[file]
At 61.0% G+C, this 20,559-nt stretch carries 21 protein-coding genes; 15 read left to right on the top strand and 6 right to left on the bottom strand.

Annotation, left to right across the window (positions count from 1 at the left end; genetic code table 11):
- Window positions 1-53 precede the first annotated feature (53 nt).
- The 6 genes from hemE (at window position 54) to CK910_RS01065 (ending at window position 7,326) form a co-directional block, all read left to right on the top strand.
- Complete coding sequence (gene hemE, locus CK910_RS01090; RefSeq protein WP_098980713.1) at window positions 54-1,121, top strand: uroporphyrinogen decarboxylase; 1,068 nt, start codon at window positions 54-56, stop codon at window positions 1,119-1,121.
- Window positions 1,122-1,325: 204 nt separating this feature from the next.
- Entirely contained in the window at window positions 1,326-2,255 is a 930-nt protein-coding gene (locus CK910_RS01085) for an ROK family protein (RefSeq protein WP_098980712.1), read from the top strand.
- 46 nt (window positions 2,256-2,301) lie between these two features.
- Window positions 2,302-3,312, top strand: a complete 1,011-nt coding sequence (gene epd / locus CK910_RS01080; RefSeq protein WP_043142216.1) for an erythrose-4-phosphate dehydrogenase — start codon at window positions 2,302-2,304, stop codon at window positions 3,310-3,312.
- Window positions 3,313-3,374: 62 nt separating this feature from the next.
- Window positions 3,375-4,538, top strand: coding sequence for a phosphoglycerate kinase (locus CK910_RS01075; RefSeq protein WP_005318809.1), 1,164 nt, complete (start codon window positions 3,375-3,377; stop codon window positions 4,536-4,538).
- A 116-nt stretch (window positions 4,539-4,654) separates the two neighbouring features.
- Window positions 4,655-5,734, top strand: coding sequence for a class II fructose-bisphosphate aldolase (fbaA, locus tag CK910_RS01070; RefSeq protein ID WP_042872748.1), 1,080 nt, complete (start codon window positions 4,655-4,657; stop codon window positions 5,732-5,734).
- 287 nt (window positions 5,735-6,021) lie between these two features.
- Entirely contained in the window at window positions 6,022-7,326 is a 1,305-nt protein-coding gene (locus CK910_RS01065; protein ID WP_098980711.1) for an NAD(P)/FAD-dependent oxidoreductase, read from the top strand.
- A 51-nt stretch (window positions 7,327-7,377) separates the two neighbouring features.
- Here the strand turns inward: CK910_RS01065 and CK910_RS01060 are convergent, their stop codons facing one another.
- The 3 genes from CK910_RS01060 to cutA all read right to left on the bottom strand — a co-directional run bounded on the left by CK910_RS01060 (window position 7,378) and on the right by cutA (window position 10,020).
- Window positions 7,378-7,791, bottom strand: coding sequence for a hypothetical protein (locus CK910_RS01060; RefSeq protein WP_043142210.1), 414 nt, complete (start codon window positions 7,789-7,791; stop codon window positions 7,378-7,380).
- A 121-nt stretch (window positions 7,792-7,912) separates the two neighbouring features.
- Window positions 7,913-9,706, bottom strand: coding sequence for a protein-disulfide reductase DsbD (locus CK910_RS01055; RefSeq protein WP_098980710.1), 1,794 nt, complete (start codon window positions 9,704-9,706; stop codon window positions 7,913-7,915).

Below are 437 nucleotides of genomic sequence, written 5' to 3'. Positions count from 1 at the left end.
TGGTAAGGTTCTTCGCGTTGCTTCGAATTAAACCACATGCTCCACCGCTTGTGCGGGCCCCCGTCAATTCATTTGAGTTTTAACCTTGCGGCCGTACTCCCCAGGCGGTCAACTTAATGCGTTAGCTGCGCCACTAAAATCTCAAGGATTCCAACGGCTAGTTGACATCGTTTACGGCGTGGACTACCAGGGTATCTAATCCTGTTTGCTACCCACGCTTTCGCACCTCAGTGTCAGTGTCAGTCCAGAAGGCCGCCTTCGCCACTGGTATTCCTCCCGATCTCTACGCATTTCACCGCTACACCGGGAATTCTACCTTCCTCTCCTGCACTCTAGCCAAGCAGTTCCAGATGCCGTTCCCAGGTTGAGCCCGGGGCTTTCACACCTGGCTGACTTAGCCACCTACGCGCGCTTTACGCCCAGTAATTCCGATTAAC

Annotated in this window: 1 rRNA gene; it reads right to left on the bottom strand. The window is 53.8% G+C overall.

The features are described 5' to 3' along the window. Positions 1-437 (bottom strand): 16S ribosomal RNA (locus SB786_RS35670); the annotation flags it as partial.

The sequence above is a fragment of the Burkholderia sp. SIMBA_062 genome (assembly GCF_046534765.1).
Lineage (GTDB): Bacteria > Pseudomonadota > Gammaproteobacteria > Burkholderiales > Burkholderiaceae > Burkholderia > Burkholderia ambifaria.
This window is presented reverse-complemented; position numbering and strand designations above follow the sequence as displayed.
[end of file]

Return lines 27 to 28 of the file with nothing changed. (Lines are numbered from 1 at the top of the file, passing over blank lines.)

Lineage (GTDB): Bacteria > Pseudomonadota > Gammaproteobacteria > Burkholderiales > Burkholderiaceae > Burkholderia > Burkholderia ambifaria.
This window is presented reverse-complemented; position numbering and strand designations above follow the sequence as displayed.